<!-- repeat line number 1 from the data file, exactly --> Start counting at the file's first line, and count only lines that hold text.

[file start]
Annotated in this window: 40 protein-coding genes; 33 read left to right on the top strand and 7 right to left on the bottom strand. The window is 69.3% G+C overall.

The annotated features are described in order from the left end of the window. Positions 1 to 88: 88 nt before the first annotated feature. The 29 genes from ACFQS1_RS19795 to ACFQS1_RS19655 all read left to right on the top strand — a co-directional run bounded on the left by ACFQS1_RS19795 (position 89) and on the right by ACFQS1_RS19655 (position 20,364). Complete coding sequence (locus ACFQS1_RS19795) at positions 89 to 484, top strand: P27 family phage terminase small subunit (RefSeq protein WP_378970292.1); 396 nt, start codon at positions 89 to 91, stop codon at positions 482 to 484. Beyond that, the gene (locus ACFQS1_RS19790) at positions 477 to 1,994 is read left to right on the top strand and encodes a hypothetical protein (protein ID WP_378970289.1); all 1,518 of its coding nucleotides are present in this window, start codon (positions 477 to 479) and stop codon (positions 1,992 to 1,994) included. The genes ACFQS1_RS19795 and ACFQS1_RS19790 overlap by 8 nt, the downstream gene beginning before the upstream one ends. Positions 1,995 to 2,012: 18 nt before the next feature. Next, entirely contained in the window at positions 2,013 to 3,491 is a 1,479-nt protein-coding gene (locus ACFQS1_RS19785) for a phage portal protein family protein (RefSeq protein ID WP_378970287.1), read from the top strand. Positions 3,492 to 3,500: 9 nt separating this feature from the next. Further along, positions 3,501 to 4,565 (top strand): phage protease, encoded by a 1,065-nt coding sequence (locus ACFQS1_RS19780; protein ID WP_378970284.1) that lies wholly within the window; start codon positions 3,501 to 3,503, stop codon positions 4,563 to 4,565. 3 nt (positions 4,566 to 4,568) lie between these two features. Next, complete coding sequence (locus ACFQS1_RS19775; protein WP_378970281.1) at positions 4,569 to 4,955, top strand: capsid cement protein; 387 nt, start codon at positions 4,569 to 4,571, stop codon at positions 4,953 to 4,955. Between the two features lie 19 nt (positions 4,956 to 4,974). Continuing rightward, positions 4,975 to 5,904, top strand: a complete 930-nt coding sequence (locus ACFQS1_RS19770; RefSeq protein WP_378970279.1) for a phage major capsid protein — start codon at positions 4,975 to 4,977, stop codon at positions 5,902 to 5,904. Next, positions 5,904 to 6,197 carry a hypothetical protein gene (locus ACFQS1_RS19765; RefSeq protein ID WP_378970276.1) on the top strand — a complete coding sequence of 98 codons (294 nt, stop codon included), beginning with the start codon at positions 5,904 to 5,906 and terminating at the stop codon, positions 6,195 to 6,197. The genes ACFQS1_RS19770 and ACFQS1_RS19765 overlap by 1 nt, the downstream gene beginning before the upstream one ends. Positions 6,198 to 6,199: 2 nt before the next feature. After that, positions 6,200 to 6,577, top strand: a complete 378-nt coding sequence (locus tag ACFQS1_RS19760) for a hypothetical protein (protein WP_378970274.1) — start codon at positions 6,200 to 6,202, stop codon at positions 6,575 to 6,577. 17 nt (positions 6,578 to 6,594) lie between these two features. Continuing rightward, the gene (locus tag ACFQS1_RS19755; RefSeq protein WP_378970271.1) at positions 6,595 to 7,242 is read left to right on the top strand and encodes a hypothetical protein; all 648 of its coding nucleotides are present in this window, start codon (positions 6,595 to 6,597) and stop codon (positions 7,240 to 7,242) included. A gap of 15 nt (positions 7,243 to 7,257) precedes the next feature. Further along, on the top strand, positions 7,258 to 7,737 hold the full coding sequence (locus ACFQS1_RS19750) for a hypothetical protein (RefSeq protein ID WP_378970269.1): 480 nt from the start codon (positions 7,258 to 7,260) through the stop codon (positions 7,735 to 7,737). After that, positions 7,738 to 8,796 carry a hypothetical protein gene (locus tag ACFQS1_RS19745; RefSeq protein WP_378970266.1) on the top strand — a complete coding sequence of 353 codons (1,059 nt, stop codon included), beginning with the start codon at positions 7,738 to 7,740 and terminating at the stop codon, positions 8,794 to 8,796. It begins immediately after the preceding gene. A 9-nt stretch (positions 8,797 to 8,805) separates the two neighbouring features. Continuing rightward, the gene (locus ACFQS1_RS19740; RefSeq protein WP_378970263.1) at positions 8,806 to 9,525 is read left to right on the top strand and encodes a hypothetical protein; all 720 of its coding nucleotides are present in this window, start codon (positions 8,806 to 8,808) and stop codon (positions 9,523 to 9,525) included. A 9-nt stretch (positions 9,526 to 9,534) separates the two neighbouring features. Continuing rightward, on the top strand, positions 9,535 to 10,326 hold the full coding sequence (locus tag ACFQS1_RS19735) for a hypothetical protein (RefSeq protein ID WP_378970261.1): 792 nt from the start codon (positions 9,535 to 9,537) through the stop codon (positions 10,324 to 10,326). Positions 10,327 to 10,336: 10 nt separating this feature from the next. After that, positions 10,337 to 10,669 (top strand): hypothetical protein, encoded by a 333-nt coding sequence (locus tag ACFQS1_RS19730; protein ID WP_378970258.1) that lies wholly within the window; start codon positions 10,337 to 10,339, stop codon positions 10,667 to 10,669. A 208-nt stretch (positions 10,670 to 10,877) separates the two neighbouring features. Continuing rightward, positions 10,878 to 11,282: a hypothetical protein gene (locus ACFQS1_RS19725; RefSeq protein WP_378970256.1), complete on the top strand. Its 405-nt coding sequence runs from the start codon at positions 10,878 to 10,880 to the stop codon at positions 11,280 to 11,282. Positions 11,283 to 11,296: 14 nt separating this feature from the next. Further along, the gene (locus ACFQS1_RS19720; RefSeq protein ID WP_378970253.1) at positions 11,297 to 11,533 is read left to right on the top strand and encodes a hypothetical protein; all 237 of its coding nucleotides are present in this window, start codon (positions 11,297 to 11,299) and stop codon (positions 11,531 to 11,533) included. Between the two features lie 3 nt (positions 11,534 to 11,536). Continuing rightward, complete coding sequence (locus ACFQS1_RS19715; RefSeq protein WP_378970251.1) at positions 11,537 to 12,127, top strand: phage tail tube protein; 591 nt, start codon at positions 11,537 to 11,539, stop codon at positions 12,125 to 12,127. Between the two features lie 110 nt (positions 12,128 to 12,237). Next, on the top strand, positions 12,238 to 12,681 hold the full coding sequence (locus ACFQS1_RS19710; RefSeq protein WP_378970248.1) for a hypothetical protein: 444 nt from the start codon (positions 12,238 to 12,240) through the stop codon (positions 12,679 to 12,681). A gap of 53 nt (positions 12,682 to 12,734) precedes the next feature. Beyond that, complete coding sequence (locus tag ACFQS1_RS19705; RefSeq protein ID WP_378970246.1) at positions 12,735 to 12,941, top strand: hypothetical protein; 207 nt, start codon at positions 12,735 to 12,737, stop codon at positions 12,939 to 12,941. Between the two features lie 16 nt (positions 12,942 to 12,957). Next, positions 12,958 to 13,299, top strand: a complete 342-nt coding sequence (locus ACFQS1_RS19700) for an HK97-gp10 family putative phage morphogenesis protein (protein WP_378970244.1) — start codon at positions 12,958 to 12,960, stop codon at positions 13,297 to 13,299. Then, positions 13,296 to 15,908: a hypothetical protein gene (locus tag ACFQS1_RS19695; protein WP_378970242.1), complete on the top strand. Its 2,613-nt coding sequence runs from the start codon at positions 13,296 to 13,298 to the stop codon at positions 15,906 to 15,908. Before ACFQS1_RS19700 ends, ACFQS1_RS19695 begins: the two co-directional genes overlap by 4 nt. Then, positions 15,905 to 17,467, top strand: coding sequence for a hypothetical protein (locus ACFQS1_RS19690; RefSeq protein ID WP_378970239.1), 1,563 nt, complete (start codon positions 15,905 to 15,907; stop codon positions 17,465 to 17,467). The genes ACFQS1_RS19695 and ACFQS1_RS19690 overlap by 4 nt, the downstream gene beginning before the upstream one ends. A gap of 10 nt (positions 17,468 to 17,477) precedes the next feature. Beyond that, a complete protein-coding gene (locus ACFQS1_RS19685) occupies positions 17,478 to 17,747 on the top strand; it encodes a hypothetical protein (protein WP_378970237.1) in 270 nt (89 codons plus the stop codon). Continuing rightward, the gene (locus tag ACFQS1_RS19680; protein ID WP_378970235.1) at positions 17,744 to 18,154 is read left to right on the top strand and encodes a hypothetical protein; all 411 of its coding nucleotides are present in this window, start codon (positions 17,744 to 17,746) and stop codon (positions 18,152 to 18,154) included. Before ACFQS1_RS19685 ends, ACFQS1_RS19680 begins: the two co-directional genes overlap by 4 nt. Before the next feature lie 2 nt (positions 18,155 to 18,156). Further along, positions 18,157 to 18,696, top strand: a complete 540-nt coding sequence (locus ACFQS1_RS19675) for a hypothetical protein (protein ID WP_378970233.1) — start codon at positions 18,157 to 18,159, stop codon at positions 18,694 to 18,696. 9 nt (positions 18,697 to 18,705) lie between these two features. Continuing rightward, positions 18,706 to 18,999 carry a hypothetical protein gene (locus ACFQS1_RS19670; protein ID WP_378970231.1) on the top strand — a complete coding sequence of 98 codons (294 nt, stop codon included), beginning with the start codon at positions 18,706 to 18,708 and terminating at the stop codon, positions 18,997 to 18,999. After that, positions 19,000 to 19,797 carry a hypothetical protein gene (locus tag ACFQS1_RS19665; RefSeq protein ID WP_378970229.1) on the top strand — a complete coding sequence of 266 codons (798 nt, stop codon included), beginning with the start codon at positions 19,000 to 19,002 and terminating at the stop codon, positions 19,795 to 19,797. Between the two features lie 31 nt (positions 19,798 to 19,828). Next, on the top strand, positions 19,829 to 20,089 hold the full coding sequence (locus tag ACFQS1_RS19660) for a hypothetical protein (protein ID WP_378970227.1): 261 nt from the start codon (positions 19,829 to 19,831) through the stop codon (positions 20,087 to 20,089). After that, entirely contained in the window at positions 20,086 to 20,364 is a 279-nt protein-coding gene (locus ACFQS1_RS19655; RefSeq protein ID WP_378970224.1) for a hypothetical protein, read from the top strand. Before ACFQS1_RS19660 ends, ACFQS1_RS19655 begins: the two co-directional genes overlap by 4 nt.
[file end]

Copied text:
Annotated in this window: 40 protein-coding genes; 33 read left to right on the top strand and 7 right to left on the bottom strand. The window is 69.3% G+C overall.